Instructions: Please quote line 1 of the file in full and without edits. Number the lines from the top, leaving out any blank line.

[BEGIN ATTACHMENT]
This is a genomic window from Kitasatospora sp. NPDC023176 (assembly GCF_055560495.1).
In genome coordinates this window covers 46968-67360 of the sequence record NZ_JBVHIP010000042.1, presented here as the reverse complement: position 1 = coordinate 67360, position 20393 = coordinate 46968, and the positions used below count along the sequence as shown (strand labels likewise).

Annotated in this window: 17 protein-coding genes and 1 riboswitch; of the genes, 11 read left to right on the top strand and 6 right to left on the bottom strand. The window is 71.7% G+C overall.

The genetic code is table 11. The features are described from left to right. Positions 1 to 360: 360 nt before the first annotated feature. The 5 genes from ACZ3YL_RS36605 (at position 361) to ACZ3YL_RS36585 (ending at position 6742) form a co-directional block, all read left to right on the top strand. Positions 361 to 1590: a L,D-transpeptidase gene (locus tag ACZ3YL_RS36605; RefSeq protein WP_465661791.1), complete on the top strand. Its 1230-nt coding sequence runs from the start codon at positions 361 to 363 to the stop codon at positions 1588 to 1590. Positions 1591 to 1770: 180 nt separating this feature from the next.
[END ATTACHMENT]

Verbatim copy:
This is a genomic window from Kitasatospora sp. NPDC023176 (assembly GCF_055560495.1).